Disconnect Between What Chief Marketing Officers Want In An Agency And What They Evaluate

As shared time and time again, I’m a fan of visual communications and particularly infographics.

So it should come as no surprise that I like the infographic created by the Horn Group called “What CMOs Want in an Agency” which you can see below.

what cmos want

One piece of data caught my attention.

When asked what is the most important factor in hiring an agency, CMOs pointed to “able to execute” as the top criterion.

Really? The ability to execute?

If that’s true, there’s a disconnect in how CMOs evaluate PR agencies.

Steve Tobak, who’s served as CMO for a number of tech companies (led Cyrix’s legendary tussle with Intel), and now pens a leadership blog for BNET, equates hiring an agency to hiring a key executive:

If your goals, spec, and process are amorphous or misaligned, that’s a recipe for disaster. I don’t care how smart or savvy you are, if you wing it, the results are likely to be just as random. The worst part is then you get to do it all over again. That’s painful for the whole company and bound to royally piss off your CEO. 

True.

Drilling down into the details, the typical agency review - answer questions in an RFP followed by a 90-minute presentation – does not exactly scrutinize an agency’s ability to execute.

In fact, I think the vast majority of CMOs and decision-makers view ability to execute as a commodity which “every agency can do.”

Which brings me back to the review process and how else to explain the absence of probing the implementation side.

Selfishly, this one has always frustrated me because I view one of our greatest strengths as our ability to effectively execute month after month after month.

Any agency drawing breath can put forth an impressive case study or two.

At the very least, a review should correlate the case studies with the people who will make up their account team. Just because Mike, Robbie and Chip demonstrated incredible acuity on the WikiFace launch doesn’t mean Keith, Laurie and Danny will bring this same “game” to the table. 

Better yet, ask for a quarter’s worth of status reports from clients currently supported by members of the proposed account team. (Yes, the agency will need to get permission from clients, but older stuff shouldn’t be a problem.)

I think such an approach would reduce the divorce rate. 

Elvis has now left the soapbox.

P.S. Under the category of cheap parlor tricks, this post alludes to two popular TV shows in their day. First person to post a comment identifying the two shows will have a 20-buck Starbucks gift card coming his or her way.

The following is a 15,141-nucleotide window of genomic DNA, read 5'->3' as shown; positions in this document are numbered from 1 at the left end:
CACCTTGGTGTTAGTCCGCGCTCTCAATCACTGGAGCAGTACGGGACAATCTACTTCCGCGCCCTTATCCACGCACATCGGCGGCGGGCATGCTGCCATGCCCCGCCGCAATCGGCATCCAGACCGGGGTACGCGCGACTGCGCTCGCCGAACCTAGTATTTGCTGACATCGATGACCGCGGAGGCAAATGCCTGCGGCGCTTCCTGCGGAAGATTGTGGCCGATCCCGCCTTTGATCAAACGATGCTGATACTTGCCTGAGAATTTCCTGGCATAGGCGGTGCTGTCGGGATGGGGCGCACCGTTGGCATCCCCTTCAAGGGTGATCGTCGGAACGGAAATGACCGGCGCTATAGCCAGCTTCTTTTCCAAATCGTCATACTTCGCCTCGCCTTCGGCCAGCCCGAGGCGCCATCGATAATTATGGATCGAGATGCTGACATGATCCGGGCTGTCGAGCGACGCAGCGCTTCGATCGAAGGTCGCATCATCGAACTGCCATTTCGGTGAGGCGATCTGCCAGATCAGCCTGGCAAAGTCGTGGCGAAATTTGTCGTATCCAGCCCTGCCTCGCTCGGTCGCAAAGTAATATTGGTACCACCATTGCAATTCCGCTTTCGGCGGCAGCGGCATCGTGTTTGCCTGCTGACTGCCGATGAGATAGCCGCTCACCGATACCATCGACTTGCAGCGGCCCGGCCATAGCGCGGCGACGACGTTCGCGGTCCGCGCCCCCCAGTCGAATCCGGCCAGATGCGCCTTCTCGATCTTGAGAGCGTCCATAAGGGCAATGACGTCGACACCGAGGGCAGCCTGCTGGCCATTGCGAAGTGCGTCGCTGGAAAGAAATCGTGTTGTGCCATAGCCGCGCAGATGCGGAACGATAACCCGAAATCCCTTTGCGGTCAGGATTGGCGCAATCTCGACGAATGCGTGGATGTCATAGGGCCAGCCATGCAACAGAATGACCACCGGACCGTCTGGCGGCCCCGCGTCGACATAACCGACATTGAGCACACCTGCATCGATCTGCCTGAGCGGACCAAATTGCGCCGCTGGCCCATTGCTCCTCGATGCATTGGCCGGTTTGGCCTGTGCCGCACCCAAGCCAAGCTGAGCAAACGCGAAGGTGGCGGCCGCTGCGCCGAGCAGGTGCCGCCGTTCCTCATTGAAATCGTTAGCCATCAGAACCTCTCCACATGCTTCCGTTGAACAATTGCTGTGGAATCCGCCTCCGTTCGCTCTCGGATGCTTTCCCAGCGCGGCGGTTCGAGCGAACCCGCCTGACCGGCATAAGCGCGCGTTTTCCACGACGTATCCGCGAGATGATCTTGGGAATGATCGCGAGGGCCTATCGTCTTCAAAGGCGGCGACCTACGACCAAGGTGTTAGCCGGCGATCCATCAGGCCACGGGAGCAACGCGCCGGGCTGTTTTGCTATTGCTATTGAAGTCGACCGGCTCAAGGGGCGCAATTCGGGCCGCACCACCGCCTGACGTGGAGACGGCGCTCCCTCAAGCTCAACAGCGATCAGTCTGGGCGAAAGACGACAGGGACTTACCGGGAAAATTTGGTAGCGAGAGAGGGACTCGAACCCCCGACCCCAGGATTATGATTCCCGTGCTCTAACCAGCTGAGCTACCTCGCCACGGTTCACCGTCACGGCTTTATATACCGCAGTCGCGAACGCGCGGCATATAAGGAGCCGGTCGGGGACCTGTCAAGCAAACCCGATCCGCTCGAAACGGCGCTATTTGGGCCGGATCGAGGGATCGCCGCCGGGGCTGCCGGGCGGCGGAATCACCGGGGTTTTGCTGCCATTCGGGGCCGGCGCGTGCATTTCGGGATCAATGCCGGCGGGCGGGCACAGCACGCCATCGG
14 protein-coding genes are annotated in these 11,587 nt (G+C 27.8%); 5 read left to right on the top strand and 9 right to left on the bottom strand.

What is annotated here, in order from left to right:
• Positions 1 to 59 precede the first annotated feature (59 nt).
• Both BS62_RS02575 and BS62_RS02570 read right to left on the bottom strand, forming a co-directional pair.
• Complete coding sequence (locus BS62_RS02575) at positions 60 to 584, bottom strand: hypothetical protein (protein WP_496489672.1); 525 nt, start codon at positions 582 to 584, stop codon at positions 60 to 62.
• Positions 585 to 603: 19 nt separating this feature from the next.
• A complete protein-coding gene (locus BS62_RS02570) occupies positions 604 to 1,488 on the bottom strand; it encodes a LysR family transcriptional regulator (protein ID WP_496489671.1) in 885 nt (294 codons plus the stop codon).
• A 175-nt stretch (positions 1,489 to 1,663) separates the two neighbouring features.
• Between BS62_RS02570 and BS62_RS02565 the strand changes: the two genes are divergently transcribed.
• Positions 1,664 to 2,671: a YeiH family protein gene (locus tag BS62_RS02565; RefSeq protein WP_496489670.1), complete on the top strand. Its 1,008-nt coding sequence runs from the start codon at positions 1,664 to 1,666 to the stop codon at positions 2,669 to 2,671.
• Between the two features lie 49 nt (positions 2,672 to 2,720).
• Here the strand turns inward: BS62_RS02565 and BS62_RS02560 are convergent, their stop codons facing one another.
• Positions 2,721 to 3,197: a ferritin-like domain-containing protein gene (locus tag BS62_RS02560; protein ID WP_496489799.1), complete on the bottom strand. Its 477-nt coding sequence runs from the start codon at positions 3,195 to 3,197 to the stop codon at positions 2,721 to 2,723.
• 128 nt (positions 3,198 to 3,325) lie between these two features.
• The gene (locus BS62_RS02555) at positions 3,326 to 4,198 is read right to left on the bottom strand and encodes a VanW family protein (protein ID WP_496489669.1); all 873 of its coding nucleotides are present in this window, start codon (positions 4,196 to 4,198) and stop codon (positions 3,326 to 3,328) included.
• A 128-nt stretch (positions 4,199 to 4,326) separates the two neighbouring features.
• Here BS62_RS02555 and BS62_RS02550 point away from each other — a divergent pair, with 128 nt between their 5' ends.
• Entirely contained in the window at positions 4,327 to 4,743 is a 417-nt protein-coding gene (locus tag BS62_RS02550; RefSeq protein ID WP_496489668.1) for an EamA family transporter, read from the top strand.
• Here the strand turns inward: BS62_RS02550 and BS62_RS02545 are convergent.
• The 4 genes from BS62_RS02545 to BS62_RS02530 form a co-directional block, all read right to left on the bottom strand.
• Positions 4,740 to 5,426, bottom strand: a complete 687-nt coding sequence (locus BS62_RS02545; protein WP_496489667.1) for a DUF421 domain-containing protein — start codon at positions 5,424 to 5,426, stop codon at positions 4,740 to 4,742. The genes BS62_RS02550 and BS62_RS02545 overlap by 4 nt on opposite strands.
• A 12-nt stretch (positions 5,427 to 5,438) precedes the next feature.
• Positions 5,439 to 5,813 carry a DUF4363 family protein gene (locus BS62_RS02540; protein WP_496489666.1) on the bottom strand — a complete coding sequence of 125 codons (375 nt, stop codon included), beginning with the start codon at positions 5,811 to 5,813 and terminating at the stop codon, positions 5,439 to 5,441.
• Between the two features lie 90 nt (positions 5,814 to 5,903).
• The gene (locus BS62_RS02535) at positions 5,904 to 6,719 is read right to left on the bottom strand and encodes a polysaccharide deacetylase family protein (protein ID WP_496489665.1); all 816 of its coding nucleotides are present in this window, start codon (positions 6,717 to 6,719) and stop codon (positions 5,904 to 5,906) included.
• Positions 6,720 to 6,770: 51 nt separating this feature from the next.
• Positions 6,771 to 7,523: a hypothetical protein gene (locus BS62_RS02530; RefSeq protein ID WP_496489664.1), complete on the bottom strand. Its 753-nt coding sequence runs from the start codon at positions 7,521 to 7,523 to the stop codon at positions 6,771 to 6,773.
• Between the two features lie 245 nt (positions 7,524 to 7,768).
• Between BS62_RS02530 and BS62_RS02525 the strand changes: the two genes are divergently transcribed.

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6 comments

6 Comments so far

  1. Doug van Aman July 27th, 2011 9:06 pm

    My three sons and partridge family … Too easy lou

  2. Lou Hoffman July 27th, 2011 9:19 pm

    Doug,

    You’re the man.

    Any plans to be in the Bay Area over the next few weeks?

    If yes, I’ll take you out for a cup of joe + turn over the gift card.

    Otherwise, I’ll put the card in the mail.

    I thought it would be a sad commentary on my ability to “engage” if this stumped the panel into Thursday.

  3. Paul Roberts July 29th, 2011 6:52 am

    Interesting piece Lou. It does seem that in many ways the RFP / agency selection process is faulty at best.

    There is certainly some irony in the fact that, as you point out, many executives consider ability to execute basically a commodity, yet execution is probably also the reason many of these relationships end.

    I do like the idea of having status reports integrated into the selection process. If I’m hiring and agency I’d like to see what my perspective team of let’s say Jill, Kelly and Sabrina have accomplished in the past. (cheap parlor trick right back at you)

  4. Lou Hoffman July 29th, 2011 7:26 am

    Thanks for weighing in Paul.

    It took me a long time to figure out any type of sales is both an intellectual and emotional exercise.

    I just wish the PR agency review process tilted a bit more on the intellectual side.

    P.S. Big fan of Kate Jackson and the old school Charlie’s Angels.

  5. Doug van Aman July 29th, 2011 6:26 pm

    I’m in the Bay Area for a Giants game on 8/23. Speaking as a former CMO, what Joe, Adam and Hoss do day to day is even more important than Ben’s strategic counsel. There are many paths to success but each requires precise execution.

  6. Lou Hoffman July 31st, 2011 11:28 am

    Funny stuff Doug.

    Timing sounds good.

    I’ll drop you an email to work out the details.

    Definitely can’t call one of your main characters “Hoss” in CSI; only works in a western.

    Look forward to catching up.

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